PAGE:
A lot has happened in last few couple of weeks that could have an impact on how (if?) Brexit takes place. To be honest nobody really knows yet what will ensue, so the below are just some suggestions on how certain events have shifted the underlying dynamics.
The Tories Failing to Regain a Majority
The 2017 British General election will go down as a disaster for the Conservative Party. It is incredibly rare for an incumbent government to voluntarily call an election when they have a majority without the shadow of some scandal in the background (for example in Malta this year the ruling party, Laborista, called an election but this was due to alleged corruption scandals). Theresa May’s line that she needed a mandate from the people now seems arrogant and utterly misguided. While I never believed an enhanced majority would provide her team with more leverage in the negotiations, losing the majority has certainly made her position more challenging.
May is now political cannon fodder. The British were never negotiating from a position of power and I can see the knives being sharpened for her in both the Remain and Leave (Soft and Hard Brexit) factions of the Conservative Party. My view is that she will remain as the token head until some leaked agreement or article is deemed ‘disastrous’ enough for a heave. The reason that this didn’t happen in the initial aftermath is no one really wanted to take over a party that quickly after a horrific defeat and facing into the their most serious international negotiations in forty years.
If this does happen and a Davis or Johnson becomes leader the key factor will be whether this is a smooth transition internally or a General Election is called or forced. If this occurs I think the EU negotiators may lose patience and begin to force through a number of measures. These will not be generous to a seemingly fractured and rudderless United Kingdom.
The DUP Becoming Westminster Kingmakers
I am no fan of the DUP but what an incredible election they had. In March their leader looked to be on her last legs (take note Theresa) and Sinn Fein and the Nationalist’s rise seemed inexorable. Fast forward four months and the DUP now hold a majority of the Northern Irish seats in Westminster, have obliterated their only Unionist rivals (the UUP) and are now in a position of massive leverage by entering an informal agreement to prop up the Tories.
Their position in Brexit is almost laughable. They fought for Brexit (including some dodgy funding dealings) to promote their British solidarity. However they are now seen as proponents for a soft Brexit with as minimal a border as possible. The pragmatist in me does see the logic in this. A smooth, hassle-free Brexit will certainly quieten the voices calling for a Border poll. In terms of real impact though, I don’t think they have as much leverage as the media have suggested. While they will certainly bang their drums publicly, it would be almost political suicide to pull the Government, with the threat of a Jeremy Corbyn (read IRA sympathiser) led replacement looming.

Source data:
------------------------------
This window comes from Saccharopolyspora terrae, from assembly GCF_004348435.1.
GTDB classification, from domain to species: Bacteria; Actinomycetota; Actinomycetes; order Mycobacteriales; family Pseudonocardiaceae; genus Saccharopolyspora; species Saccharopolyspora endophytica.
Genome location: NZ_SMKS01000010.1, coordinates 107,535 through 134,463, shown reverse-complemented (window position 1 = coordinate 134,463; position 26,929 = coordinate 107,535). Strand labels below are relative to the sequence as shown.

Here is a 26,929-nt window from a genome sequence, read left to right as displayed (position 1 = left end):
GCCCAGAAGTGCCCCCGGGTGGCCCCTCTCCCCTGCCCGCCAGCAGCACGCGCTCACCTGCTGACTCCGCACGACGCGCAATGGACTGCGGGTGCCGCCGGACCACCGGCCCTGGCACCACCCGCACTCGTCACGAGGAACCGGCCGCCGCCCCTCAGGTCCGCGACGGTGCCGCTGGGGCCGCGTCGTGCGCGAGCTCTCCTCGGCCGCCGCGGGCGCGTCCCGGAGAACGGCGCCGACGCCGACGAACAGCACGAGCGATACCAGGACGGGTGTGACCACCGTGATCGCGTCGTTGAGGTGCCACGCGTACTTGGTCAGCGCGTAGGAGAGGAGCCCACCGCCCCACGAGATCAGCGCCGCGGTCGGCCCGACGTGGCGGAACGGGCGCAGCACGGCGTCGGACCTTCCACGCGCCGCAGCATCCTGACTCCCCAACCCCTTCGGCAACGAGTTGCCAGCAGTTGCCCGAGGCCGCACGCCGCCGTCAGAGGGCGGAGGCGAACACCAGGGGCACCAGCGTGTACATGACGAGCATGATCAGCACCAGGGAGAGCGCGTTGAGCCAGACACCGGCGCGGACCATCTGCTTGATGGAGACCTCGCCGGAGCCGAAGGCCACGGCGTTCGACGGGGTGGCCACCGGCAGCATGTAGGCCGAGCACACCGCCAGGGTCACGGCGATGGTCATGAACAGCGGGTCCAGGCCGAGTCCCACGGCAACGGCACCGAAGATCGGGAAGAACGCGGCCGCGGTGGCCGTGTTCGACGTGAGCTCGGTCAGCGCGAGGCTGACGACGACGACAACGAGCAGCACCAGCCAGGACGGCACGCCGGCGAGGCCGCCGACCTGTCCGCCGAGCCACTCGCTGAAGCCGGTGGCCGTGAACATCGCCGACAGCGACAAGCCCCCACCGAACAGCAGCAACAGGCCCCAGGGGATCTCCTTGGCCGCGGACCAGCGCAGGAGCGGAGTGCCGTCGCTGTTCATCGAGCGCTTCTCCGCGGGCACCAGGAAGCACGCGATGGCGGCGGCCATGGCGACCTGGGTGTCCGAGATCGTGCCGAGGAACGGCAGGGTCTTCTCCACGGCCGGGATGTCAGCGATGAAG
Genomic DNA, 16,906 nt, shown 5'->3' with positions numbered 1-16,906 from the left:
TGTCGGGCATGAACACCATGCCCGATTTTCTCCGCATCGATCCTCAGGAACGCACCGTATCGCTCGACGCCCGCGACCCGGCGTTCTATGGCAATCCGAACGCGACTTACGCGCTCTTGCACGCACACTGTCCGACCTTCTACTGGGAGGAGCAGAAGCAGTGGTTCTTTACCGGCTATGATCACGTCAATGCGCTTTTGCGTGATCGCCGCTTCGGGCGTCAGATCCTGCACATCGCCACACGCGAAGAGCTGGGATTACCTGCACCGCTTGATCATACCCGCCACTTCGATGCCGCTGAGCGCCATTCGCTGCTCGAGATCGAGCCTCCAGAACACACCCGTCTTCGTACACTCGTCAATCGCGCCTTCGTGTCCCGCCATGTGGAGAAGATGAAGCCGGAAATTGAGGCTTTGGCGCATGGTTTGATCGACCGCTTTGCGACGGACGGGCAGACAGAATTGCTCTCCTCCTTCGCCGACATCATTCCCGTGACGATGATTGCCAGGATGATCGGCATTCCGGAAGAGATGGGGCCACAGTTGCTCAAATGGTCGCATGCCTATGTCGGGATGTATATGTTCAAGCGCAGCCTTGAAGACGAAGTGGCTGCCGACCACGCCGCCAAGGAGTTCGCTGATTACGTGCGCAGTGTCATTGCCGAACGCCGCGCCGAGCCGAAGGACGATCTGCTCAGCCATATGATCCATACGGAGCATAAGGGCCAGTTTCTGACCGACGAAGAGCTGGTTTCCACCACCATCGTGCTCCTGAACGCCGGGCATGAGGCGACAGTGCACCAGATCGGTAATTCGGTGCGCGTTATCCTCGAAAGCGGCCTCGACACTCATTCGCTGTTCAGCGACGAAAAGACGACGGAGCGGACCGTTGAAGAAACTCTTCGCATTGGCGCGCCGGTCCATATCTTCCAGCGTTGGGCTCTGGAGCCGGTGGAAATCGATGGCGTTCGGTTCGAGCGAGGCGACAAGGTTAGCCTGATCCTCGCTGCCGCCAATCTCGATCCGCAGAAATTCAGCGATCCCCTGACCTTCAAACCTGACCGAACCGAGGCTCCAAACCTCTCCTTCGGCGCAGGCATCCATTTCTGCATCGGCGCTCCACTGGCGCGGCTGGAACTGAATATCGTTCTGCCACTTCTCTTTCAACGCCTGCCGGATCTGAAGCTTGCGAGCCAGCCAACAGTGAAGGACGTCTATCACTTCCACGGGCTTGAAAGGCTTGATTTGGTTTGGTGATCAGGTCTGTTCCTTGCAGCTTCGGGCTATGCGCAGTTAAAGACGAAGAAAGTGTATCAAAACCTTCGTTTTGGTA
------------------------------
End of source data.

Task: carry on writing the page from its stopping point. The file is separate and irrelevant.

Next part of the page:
Macron Gaining a huge majority in the French Assembly Elections
Now this is a politician who did need a mandate. While his presidential success was a major talking point in the global media and political circles , it was deemed by many as more a vote against Marine le Pen than it was as a vote for the former banker and junior minister in the Socialist Government. In a similar fashion to the American political system, the assembly have a lot of power to pass through (and veto) legislation. Macron’s party, En Marche, did not even have a presence in the last assembly. To go from 0 to 350 out of 577 seats is an absolutely phenomenal result. Naysayers will point to the dismal turnout of 42%. However low turnout is a bit like an own goal in football, when it goes in your favour people simply remember that you scored.
Macron is now in a position of power and ,until his cuts to public expenditure bring a million protestors to the Parisian streets in 2019, has the backing of the majority of the French people. He will now seek to impose his will on the Brexit negotiations. He believes in a harsh deal for the British, that will effectively scare other countries away from considering an EU exit. Below are some of the quotes he made, prior to his presidential success in March;
“I am a hard Brexiter” and (European negotiations with Britain prior to the Brexit referendum) “created a precedent, which is that a single state can twist the European debate to its own interests. Cameron was toying with Europe and we agreed to go along with it, which was a big mistake.”
With Angela Merkel facing a German election in late August, I expect Macron to become a key figure over the next few months. As a former Banker he may well believe that London’s difficulty is an opportunity for Paris. Relocating a few major banks to Paris would further add to his impressive Presidential start and what better way to go about this than through tough talks with little quarter given to their historic rivals.
While I would like to be proven wrong, I can’t see the British decision to leave the European Union now being reversed. In hindsight the decision to call an election by the Conservative Government seems foolish at best. They will now be negotiating from a position of enhanced weakness, facing an emboldened French maverick and a distracted Angela Merkel. Their best policy would be to stop making brash, jingoistic public claims about not being bullied and to keep their heads down and try to make substantial progress. The calls for Theresa May’s head will rise in volume from her former friends in the British press when she agrees to pay a substantial ‘divorce settlement’. If she can end her tenure with a lot more clarity on what Brexit means , accompanied by some substantial progress than she will have taken at least the first step to political redemption.